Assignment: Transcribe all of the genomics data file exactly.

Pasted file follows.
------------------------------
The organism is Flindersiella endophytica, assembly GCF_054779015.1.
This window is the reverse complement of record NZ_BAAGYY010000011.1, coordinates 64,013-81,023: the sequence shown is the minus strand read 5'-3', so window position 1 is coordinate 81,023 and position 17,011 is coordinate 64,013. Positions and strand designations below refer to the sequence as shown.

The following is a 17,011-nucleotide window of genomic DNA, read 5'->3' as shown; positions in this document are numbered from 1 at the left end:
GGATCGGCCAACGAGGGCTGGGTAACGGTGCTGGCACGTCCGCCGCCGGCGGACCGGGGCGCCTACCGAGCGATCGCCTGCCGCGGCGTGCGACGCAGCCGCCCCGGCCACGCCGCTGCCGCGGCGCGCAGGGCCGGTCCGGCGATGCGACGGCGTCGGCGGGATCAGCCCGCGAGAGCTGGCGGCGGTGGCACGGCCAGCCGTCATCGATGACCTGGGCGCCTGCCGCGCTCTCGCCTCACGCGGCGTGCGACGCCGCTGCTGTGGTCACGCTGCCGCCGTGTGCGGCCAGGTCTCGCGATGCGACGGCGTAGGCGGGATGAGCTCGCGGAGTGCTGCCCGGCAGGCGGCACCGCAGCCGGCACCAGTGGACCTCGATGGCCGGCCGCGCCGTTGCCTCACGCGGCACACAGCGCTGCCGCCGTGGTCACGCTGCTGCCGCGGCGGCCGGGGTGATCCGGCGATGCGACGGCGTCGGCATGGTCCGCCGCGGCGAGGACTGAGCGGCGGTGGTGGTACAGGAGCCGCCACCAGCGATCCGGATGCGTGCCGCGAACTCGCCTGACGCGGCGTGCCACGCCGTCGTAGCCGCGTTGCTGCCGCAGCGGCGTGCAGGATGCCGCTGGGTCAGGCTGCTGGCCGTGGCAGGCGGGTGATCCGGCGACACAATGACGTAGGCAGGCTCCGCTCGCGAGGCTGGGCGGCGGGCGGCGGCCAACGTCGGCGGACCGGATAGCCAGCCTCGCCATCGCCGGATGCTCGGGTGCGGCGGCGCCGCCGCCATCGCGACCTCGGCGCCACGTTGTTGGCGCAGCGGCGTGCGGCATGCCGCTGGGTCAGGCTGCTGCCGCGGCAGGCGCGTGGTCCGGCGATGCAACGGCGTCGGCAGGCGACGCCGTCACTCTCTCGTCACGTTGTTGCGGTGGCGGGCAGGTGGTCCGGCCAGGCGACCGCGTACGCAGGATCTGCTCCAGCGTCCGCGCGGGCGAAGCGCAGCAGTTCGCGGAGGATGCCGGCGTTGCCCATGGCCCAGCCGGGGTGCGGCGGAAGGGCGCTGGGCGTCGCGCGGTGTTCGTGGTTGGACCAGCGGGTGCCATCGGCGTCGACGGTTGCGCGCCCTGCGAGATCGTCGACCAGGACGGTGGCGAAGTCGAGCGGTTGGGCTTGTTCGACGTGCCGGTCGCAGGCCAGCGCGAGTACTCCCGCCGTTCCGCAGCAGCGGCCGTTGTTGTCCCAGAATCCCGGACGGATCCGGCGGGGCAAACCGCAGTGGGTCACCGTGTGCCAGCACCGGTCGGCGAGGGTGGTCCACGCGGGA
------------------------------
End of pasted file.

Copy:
The organism is Flindersiella endophytica, assembly GCF_054779015.1.
This window is the reverse complement of record NZ_BAAGYY010000011.1, coordinates 64,013-81,023: the sequence shown is the minus strand read 5'-3', so window position 1 is coordinate 81,023 and position 17,011 is coordinate 64,013. Positions and strand designations below refer to the sequence as shown.

The following is a 17,011-nucleotide window of genomic DNA, read 5'->3' as shown; positions in this document are numbered from 1 at the left end:
GGATCGGCCAACGAGGGCTGGGTAACGGTGCTGGCACGTCCGCCGCCGGCGGACCGGGGCGCCTACCGAGCGATCGCCTGCCGCGGCGTGCGACGCAGCCGCCCCGGCCACGCCGCTGCCGCGGCGCGCAGGGCCGGTCCGGCGATGCGACGGCGTCGGCGGGATCAGCCCGCGAGAGCTGGCGGCGGTGGCACGGCCAGCCGTCATCGATGACCTGGGCGCCTGCCGCGCTCTCGCCTCACGCGGCGTGCGACGCCGCTGCTGTGGTCACGCTGCCGCCGTGTGCGGCCAGGTCTCGCGATGCGACGGCGTAGGCGGGATGAGCTCGCGGAGTGCTGCCCGGCAGGCGGCACCGCAGCCGGCACCAGTGGACCTCGATGGCCGGCCGCGCCGTTGCCTCACGCGGCACACAGCGCTGCCGCCGTGGTCACGCTGCTGCCGCGGCGGCCGGGGTGATCCGGCGATGCGACGGCGTCGGCATGGTCCGCCGCGGCGAGGACTGAGCGGCGGTGGTGGTACAGGAGCCGCCACCAGCGATCCGGATGCGTGCCGCGAACTCGCCTGACGCGGCGTGCCACGCCGTCGTAGCCGCGTTGCTGCCGCAGCGGCGTGCAGGATGCCGCTGGGTCAGGCTGCTGGCCGTGGCAGGCGGGTGATCCGGCGACACAATGACGTAGGCAGGCTCCGCTCGCGAGGCTGGGCGGCGGGCGGCGGCCAACGTCGGCGGACCGGATAGCCAGCCTCGCCATCGCCGGATGCTCGGGTGCGGCGGCGCCGCCGCCATCGCGACCTCGGCGCCACGTTGTTGGCGCAGCGGCGTGCGGCATGCCGCTGGGTCAGGCTGCTGCCGCGGCAGGCGCGTGGTCCGGCGATGCAACGGCGTCGGCAGGCGACGCCGTCACTCTCTCGTCACGTTGTTGCGGTGGCGGGCAGGTGGTCCGGCCAGGCGACCGCGTACGCAGGATCTGCTCCAGCGTCCGCGCGGGCGAAGCGCAGCAGTTCGCGGAGGATGCCGGCGTTGCCCATGGCCCAGCCGGGGTGCGGCGGAAGGGCGCTGGGCGTCGCGCGGTGTTCGTGGTTGGACCAGCGGGTGCCATCGGCGTCGACGGTTGCGCGCCCTGCGAGATCGTCGACCAGGACGGTGGCGAAGTCGAGCGGTTGGGCTTGTTCGACGTGCCGGTCGCAGGCCAGCGCGAGTACTCCCGCCGTTCCGCAGCAGCGGCCGTTGTTGTCCCAGAATCCCGGACGGATCCGGCGGGGCAAACCGCAGTGGGTCACCGTGTGCCAGCACCGGTCGGCGAGGGTGGTCCACGCGGGA